Data Processing

Developing New Tools, Setting New Standards

One of the major efforts of CCOM/JHC has been to develop improved data processing methods that allow hydrographers to very rapidly and accurately process the massive amounts of data collected with modern multibeam systems. This data processing step is one of the most serious bottlenecks in the hydrographic "data processing pipeline" at NOAA, the Naval Oceanographic Office, and hydrographic agencies and survey companies worldwide.

To that end, scientists at CCOM/JHC have created a technique known as CUBE—for Combined Uncertainty and Bathymetric Estimator—and a new database called The Navigation Surface that are now part of standard processing protocols. Nearly every hydrographic software producer has already, or will be, incorporating these approaches into their products.

CUBE is both very fast and statistically robust and provides a mechanism for automatically "cleaning" most of the data, which removes both the tedium and subjectivity of analyzing individual depth soundings. Most importantly, the technique produces an estimate of uncertainty thereby providing high confidence in the accuracy of the data.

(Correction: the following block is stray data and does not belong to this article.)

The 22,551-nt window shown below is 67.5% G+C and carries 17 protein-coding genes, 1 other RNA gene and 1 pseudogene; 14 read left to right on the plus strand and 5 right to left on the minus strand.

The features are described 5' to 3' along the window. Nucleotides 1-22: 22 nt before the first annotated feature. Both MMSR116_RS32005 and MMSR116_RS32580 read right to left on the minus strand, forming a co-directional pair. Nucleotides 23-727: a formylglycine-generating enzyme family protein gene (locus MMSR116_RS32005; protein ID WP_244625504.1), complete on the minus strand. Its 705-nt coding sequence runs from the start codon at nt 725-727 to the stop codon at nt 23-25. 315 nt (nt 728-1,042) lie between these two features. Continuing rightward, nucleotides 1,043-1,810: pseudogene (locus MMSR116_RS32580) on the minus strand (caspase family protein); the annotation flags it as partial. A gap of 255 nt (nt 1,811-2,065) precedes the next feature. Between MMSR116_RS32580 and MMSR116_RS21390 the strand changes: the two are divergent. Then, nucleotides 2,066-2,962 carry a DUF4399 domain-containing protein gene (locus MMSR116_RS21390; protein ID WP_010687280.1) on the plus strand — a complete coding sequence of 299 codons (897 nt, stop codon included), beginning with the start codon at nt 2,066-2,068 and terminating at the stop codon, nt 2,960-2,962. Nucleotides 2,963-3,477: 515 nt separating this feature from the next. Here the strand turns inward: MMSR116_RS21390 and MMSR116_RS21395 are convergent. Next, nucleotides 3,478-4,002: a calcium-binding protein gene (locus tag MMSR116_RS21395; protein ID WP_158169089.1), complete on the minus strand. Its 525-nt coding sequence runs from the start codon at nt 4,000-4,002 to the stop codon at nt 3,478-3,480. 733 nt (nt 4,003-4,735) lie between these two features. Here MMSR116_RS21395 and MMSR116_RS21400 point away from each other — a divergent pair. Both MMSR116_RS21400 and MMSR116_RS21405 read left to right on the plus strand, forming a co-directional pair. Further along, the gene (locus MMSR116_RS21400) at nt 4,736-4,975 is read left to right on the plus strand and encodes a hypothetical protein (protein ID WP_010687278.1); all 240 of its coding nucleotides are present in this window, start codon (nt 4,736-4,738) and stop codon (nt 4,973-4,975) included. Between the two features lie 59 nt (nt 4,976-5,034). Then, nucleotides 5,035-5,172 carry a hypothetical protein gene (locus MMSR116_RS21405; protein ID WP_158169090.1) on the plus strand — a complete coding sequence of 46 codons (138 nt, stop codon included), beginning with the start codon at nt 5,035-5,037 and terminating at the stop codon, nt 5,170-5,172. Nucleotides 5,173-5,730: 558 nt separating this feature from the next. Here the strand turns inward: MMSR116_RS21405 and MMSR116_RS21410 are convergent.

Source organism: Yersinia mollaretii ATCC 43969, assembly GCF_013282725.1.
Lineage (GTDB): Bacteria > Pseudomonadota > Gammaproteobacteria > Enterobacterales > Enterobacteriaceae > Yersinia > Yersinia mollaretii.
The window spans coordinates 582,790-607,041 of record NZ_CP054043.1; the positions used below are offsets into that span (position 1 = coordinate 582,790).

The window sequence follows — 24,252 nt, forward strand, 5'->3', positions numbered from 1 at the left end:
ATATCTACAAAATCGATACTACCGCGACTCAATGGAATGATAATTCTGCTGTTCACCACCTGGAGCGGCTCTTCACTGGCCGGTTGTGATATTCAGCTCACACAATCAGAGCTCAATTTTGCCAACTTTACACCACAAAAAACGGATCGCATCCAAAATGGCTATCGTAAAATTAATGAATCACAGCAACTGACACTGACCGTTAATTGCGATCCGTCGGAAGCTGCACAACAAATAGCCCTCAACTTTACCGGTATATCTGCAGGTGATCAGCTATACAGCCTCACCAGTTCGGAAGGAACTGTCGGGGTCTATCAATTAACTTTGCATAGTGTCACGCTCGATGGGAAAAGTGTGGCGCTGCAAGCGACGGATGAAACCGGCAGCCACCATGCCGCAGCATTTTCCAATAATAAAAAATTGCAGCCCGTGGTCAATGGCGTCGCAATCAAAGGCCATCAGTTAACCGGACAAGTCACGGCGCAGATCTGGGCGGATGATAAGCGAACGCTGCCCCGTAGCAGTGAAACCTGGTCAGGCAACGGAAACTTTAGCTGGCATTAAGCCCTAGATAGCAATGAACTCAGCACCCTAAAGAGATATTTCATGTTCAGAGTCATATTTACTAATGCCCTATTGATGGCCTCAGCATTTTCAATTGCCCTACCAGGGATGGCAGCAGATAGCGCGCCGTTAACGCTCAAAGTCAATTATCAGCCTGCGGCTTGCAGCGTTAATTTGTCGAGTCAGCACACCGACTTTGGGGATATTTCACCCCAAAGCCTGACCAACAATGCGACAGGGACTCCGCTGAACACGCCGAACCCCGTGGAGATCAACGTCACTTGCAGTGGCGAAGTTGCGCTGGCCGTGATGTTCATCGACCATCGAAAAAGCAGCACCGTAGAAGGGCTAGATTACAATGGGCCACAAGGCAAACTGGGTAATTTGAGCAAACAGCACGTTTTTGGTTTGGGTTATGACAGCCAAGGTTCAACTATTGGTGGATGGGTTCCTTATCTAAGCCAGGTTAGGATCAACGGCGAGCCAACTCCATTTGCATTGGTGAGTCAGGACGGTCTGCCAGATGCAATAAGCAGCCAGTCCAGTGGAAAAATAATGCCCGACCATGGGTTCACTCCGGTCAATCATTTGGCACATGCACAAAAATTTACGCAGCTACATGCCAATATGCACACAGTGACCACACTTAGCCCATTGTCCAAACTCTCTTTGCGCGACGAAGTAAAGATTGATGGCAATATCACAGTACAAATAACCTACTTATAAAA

Notes CUBE developer, research professor Brian Calder, "Every gain in efficiency has a very important and practical real-world application, and that’s one of the Center’s main accomplishments. The tools we create today, when implemented a few years from now, can have a very significant impact on how efficiently and, therefore, how quickly we survey."

Multibeam bathymetry and backscatter from Aat’s Bay, Alaska, processed using techniques developed at CCOM/JHC. Data courtesy of the NOAA Ship FAIRWEATHER.

In addition to improving bathymetric processing, it has become increasingly clear there is a great need for improved processing of backscatter data, both from multibeam and sidescan sonars. The energy or magnitude of the signals returned from the seafloor—the backscatter—can provide insight into the physical character of the seafloor (sandy, muddy, rocky, smooth, etc.). This, in turn, can be critical for habitat mapping—another emerging area for CCOM/JHC and NOAA and a key element of the "map once, use many times" standard of Integrated Ocean and Coastal Mapping (IOCM).

Printable Information Sheet

Selected Publications